Spatial analysis for climate vulnerability assessments: How much granularity do we need?
1Harvard University Graduate School of Design, United States of America; 2Harvard University Center for Population and Development Studies
Efforts to identify the high-risk areas within cities that are especially vulnerable to the impacts of weather extremes such as heat waves and floods developed rapidly in the last decade of increasing risk for coastal populations. Geospatial analysis is increasingly used to evaluate associations of a range of vulnerability characteristics at the intra-urban scale, including socio-demographic, biophysical, built environment and housing characteristics to population health outcomes during extreme events, such as hospital admissions or excess mortality. These climate-health spatial analyses tend to confirm prior findings of significant health disparities found in high-poverty and minority neighborhoods that endure similar patterns of health disparities for chronic diseases and for other environmental exposures. To evaluate whether six large American cities follow this spatial and social pattern, we use spatial analysis with vulnerability characteristics and mapping to identify intra-urban “urban climate and health riskscapes” and discuss their relevance for current municipal planning for hazard risk reduction and climate resilience. We conclude by proposing a new framework for assessing the spatial scales relevant for city climate risk assessments that support public investment in climate resilience.
Study of urban climate as a basis for climate adaptation and urban planning in Chilean cities
1Pontificia Universidad Catolica de Chile; 2Universidad de Chile
Due to the fact that the impacts of climate change and vulnerability levels are geographically differentiated, it’s critical to have high-quality spatial data for assessing these impacts and vulnerabilities, and from that analyse and propose strategies for adapting to climate change. At a national level (Chile), progress has advanced in determining sectoral impacts of climatic change, however the urban scale continues to be a developing area. The purpose is to analyse the relationship between climate and urban morphology in order to propose guidelines for adaptation to the potential and actual impacts of the local climate change process in Chilean cities that are under different climatic and geographical conditions. With meteorological information, temperature recorders, digital analysis of satellite images and field work the local climate zones (Oke), heat islands, thermal comfort and climate extreme indices in various cities are studied: Antofagasta, coastal desert; Calama high desert; Copiapó desert; Santiago, mediterranean, Valparaíso, coastal mediterranean, Chillán temperate; and Concepción coastal temperate, and climatically different urban settings are modeled: neighbourhoods, parks and urban canyons. We employed lidar data, Envimet and Echotect program, GIS modeling (ArcGIS), and interviews with relevant stakeholders (urban planners).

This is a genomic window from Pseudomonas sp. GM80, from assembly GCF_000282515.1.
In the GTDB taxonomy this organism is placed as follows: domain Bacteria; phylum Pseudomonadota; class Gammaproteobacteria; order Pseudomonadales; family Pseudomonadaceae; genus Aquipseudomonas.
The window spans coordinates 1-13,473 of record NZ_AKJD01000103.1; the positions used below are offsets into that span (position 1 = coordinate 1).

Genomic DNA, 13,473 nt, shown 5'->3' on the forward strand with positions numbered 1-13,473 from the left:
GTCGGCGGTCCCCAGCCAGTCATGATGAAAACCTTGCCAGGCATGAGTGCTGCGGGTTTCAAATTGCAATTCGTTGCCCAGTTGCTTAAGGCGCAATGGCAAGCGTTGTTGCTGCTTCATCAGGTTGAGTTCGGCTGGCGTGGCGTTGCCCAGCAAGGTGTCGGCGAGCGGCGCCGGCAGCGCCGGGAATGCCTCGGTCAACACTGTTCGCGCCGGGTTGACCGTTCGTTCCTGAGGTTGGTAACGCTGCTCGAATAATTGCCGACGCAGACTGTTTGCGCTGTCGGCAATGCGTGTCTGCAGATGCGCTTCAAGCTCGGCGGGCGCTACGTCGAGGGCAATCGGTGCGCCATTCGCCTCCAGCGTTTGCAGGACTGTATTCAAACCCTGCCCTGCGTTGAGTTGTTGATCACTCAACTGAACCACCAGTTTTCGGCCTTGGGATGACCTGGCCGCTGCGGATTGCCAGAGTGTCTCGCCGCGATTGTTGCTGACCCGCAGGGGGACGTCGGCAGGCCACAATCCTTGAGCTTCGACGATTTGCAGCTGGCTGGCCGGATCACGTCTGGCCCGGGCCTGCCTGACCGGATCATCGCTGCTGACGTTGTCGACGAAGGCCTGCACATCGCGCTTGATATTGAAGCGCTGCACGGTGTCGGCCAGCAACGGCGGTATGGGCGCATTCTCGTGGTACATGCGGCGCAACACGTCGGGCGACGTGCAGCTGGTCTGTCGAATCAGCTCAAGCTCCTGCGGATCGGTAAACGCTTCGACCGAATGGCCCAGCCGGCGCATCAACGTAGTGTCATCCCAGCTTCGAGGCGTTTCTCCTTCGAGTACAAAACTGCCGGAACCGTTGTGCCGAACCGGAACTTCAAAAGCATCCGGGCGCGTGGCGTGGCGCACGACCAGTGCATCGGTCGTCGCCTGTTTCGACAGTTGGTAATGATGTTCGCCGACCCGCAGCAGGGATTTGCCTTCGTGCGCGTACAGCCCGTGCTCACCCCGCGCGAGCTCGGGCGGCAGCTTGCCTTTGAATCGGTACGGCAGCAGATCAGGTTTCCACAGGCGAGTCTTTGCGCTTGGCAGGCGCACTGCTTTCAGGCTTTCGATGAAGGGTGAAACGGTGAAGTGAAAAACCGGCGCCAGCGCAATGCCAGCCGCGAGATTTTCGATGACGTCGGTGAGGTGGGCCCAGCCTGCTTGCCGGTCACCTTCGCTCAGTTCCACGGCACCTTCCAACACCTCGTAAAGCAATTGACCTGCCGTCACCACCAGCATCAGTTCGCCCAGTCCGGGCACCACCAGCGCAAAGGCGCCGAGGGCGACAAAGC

Cases directly or indirectly associated with urban climate and climate change are also reviewed: mudslides in coastal areas, Valparaiso fire, forest Panul in Santiago, Concepcion walkways and comfort.
Guidelines and adaptation strategies that should regulate remodeling, design and urban planning are proposed.